It was also the during the first week back in Tortola that the staph infection once again returned, this time very quickly and I knew I had to eradicate it once and for all. So I went off to see my friend Robin Tattersall. What a great thing to have a surgeon friend in the islands - he too saw the seriousness of the situation, and immediately put me under general anesthesia and scraped away all traces of the infection [the latest drug series forced the bug to one spot near my knee] and had me take one final course of antibiotics. I was very glad to be rid of that malady!


The very best thing about Omar is that Karin's visit got cancelled. NOW WAIT A MINUTE! That didn't come out quite right . . . let me tell the whole scenario: Karin had been gone for six months and really missed Windigo [she said she missed me, too] so she had plane tickets to come but Omar's visit cancelled the flights. This was a very good thing because when she rescheduled her trip for a week later, she was able to stay TWICE AS LONG!! WooHoo!


So the last week of October was spent aboard Windigo while we completed the "Karin BVI Tour". She was here just long enough to see every big island, sail well over a hundred miles, hike on a few of the islands, seek out several geocaches, enjoy one night-sail, and only experience one disastrous mishap. I suppose we usually had one-a-week when we sailed the Bahamas, so it should have been expected . . .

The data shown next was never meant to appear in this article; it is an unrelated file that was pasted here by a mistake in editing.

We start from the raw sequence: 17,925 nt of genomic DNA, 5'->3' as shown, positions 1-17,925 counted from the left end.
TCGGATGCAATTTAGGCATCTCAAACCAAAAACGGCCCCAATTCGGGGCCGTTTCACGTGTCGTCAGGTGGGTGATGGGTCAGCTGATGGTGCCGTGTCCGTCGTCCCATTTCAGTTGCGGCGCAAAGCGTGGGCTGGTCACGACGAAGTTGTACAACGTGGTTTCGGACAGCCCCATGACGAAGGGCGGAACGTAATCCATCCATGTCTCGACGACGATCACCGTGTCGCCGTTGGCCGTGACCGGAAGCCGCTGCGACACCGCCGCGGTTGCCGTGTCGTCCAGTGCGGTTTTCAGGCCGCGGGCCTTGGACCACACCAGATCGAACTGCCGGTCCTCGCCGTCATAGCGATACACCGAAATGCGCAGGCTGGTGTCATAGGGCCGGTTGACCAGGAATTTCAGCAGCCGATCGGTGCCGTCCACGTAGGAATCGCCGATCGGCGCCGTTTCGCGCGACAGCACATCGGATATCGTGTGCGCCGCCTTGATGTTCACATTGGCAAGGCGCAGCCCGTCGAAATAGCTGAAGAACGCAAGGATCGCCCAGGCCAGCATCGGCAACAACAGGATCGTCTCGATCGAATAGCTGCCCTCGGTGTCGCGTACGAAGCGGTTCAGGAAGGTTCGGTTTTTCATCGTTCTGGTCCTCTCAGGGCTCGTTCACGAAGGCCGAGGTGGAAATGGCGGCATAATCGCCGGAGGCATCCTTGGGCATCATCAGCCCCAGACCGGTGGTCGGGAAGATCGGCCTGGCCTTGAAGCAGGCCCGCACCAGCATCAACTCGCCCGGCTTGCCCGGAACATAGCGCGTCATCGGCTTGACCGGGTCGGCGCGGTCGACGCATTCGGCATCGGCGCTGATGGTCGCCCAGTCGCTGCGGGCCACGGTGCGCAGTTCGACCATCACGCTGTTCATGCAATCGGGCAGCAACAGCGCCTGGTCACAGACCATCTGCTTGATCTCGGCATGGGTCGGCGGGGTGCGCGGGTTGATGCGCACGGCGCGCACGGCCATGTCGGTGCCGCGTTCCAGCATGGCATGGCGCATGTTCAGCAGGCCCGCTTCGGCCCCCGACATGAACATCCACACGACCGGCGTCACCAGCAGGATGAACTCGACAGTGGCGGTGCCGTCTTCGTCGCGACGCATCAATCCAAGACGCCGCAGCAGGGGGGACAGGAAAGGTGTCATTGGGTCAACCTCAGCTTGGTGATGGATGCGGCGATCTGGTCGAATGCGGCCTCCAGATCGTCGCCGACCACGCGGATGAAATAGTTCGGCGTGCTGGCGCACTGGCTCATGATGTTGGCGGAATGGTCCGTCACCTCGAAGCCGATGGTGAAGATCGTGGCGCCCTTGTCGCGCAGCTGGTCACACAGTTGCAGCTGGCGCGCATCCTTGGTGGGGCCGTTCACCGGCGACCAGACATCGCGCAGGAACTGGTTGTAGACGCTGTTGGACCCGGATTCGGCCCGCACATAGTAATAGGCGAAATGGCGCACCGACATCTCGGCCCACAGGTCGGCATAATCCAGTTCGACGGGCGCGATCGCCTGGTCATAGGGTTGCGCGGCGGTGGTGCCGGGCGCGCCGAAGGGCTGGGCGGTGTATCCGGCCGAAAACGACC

I had sailed the BVI extensively in June, July & August; the "Karin BVI Tour" was the first voyage around the islands after summer was over, and things change ever so slightly. Such as, the northerly swells once again begin to come from weather in the US instead of the summer pattern where everything comes out of the east, from Africa. The African weather pattern is very predictable "waves" every second or third day, but the swells from the distant weather in the US comes and goes more erratically, and can be intermittent OR persistent. 


The day we visited The Baths on Virgin Gorda was a great sailing day with good steady wind and a long-period ocean-swell running down the Sir Francis Drake Channel. Karin was eager & willing to go ashore, and after my evaluation, I agreed and prepared Pedigo for the landing. The two things I did not appreciate fully were the a)direction of the swell and b) the fact that waves breaking on a beach appear more benign going away from the viewer. I KNOW these things, and consider them EVERY time I make for the shore in Pedigo; and at The Baths, I studied the conditions for an extended time to evaluate the situation.